Fukushima: Releasing nuclear wastewater into the ocean



Ten years after the Fukushima nuclear plant incident, Japan has now decided to dump more than 1 million metric tons of treated radioactive water into the Pacific Ocean. Though Japan believes that the plan offers an adequate solution for the unavoidable radioactive water problem, it is facing opposition from nationals and neighboring countries alike.

“We have decided that guaranteeing safety far above the accepted standard, and ensuring the entire government’s best efforts to prevent reputational damage, means releasing it to the ocean is a realistic option,” stated Prime Minister Yoshihide Suga.

Source of the radioactive water

In 2012, a powerful earthquake triggered a 15-meter tsunami in Fukushima, Japan. The cooling systems of the Fukushima nuclear plant got damaged, creating one of the most devastating nuclear meltdowns since Chernobyl in 1986. The accident, coupled with the aftermath of the tsunami, caused the death and disappearance of almost 18,500 people.

Thus, to stop the severely damaged three plant cores from melting, they continuously pumped cool water into the system. Hence, the uranium fuel rods contaminated the water and turned it radioactive.

Treated water

After decades of debate on where to release the water, the Japanese government decided to dump it in the Pacific ocean. However, the government is stressing the fact that the water will not be released without modification. They will treat it in a way that removes almost all the radioactive materials, leaving only tritium. Moreover, small amounts of the left hydrogen isotope are not harmful to humans. According to the government, since Tritium emits only weak forms of radiation, it will barely leave any substantial impact.

Furthermore, even though Tritium is a radioactive substance, it only has a half-life of around 12 years. Thus, they are confident that the substance can disappear from the environment within limited centuries.

“Before the discharge, the water in tanks will also be sufficiently diluted so that the concentration of tritium will be much lower than Japan’s national regulatory standards, which is compliant with international standards,” the Prime Minister’s office explained in a statement.

Moreover, Japan’s Ministry of Economy stated that third parties, such as the International Atomic Energy Agency (IAEA), will monitor the water’s dilution.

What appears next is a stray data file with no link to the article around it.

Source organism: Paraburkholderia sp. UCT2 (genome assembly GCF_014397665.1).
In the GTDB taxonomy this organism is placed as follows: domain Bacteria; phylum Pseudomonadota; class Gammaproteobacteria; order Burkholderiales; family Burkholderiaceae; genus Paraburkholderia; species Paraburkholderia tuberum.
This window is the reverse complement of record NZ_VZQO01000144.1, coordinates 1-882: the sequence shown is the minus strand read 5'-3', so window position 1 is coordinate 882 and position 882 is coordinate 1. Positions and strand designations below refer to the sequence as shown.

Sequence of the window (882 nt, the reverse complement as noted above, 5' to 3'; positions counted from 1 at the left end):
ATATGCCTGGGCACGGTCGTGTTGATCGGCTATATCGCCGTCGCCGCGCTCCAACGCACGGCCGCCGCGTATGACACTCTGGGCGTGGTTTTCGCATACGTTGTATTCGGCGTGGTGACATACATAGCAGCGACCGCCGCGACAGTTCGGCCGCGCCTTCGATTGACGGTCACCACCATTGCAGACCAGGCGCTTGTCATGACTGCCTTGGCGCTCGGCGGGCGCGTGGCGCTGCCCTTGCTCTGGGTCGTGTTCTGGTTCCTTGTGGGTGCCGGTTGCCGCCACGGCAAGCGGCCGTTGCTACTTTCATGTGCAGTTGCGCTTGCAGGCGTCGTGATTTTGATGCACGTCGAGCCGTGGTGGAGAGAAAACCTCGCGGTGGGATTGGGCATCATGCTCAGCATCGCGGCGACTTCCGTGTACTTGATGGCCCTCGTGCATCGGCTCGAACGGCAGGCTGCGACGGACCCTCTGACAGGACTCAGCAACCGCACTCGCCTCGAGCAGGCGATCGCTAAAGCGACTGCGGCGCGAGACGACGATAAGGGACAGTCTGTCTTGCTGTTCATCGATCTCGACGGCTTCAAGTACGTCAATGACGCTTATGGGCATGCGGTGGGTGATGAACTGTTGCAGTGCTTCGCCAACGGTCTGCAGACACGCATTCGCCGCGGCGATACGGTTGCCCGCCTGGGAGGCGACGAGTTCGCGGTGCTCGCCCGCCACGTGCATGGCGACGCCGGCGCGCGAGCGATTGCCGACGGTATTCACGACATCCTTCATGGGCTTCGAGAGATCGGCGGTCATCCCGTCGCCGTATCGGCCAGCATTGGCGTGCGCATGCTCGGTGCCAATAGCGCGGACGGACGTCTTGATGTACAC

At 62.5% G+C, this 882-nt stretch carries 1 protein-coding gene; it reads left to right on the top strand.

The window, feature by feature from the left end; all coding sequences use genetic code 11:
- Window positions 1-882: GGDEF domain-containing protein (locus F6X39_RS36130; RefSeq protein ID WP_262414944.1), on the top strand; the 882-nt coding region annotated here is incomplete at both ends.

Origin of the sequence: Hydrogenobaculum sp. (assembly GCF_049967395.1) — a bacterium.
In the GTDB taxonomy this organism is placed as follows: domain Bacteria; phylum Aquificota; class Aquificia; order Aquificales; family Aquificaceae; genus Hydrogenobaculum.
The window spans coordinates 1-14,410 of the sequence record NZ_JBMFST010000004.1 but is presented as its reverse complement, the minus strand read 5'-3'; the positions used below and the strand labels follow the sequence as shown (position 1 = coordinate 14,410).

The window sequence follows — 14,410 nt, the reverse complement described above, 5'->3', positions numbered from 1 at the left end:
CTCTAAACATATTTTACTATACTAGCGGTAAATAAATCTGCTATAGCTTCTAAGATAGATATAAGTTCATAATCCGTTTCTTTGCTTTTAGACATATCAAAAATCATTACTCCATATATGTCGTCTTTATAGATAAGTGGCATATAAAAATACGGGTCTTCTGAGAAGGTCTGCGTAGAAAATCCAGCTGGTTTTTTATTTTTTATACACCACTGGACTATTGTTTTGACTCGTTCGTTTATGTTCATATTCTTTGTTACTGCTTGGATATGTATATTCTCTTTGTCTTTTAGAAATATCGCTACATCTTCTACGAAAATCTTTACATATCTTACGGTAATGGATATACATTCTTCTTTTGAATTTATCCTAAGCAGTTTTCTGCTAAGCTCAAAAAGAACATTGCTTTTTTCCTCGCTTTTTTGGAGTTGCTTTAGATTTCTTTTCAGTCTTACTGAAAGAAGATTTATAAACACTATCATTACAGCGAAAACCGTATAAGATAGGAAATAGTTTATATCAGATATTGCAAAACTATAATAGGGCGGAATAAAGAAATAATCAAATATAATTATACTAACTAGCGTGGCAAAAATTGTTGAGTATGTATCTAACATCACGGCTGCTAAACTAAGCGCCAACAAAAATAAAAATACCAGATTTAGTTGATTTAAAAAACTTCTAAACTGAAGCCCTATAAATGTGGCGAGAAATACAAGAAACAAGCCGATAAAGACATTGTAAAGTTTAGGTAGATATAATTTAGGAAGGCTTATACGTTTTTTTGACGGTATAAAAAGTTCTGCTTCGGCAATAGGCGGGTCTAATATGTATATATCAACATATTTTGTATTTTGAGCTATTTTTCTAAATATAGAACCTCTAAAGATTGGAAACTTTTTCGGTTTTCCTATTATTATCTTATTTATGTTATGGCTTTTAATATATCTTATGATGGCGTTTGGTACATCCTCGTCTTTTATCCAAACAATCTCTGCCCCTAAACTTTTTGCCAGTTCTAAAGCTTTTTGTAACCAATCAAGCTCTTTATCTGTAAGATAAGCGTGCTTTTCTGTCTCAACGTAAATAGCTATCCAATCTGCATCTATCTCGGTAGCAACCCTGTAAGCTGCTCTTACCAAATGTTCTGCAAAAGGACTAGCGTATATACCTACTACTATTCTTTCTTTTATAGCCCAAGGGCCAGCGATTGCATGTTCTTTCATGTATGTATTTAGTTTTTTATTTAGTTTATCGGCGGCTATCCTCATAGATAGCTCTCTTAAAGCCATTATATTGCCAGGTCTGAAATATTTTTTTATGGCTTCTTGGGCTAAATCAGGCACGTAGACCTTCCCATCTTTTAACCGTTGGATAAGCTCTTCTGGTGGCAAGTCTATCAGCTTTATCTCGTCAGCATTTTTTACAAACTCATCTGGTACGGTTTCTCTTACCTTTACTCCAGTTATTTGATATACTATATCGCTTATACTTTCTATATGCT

“It is not like you are going to see the sea glowing in purple or green, and all fish will be dead, and the Pacific Ocean will be killed. Of course not,” IAEA Director, General Rafael Mariano Grossi, said. “This has been done … in the North Atlantic and the Mediterranean, in many parts of the world, and there is no adverse environmental impact whatsoever. There wouldn’t be any authorization or any endorsement if I can put it like this, from the IAEA to an operation that is causing harm or that is not environmentally neutral.”

National response

The most opposing national voice of this decision is the Japanese fishing industry. The industry already suffered the most from the nuclear incident in 2011 since many countries banned the import of fish caught on Japan’s north-eastern coast. Thus, they will be the ones most burdened in case of a problem. Tritium radiation can be ingested, which is the main reason behind their concern. If fish ingested these substances, they risk the contamination of the seafood industry. However, while the risk isn’t zero, scientists believe that it doesn’t pose any threat to human health.

On the other hand, the decision is sparking distrust within the fishing community and the government. “The government and TEPCO said that without consent from the fishing communities, they won’t discharge the contaminated water,” said Ayumi Fukakusa, a campaigner at Friends of the Earth Japan. “That promise was completely broken.”

International response

Following the announcement, some of Japan’s neighboring countries expressed their opposition. For example, South Korea voiced its concern stating that the Japanese decision can have consequences reaching far beyond its territory. “[The decision can] directly or indirectly affect the safety of the Korean people and the surrounding environment in the future,” stated South Korean Foreign Affairs Ministry spokesman, Choi Young-sam.

“The government has been emphasizing that the decision needs to be made through transparent disclosure of information and consultations with neighboring countries. If the Japanese government decides to discharge contaminated water from the Fukushima nuclear power plant without sufficient consultation, it is difficult for us to accept this.”

China also expressed its concern while urging Japan to handle the matter more responsibly. “Japan has … unilaterally decided to discharge nuclear wastewater from the Fukushima nuclear power plant accident into the sea, which is extremely irresponsible and will seriously damage international public health and safety and the vital interests of people in neighboring countries,” said the Chinese Foreign Ministry.


BBC News. (2021, April 13). Fukushima: Japan approves releasing wastewater into the ocean. https://www.bbc.com/news/world-asia-56728068Japan plans to release Fukushima’s wastewater into the ocean. (2021, April 14). Science | AAAS. https://www.sciencemag.org/news/2021/04/japan-plans-release-fukushima-s-contaminated-water-oceanKobayashi, C. B. E. A. N. G. (2021, April 13). Japan will start releasing treated Fukushima water into the sea in 2 years. CNN. https://edition.cnn.com/2021/04/12/asia/japan-fukushima-water-intl-hnk/index.htmlNPR Cookie Consent and Choices. (2021, April 13). Bbc. https://choice.npr.org/index.html?origin=https://www.npr.org/2021/04/13/986695494/japan-to-dump-wastewater-from-wrecked-fukushima-nuclear-plant-into-pacific-ocean


Exit mobile version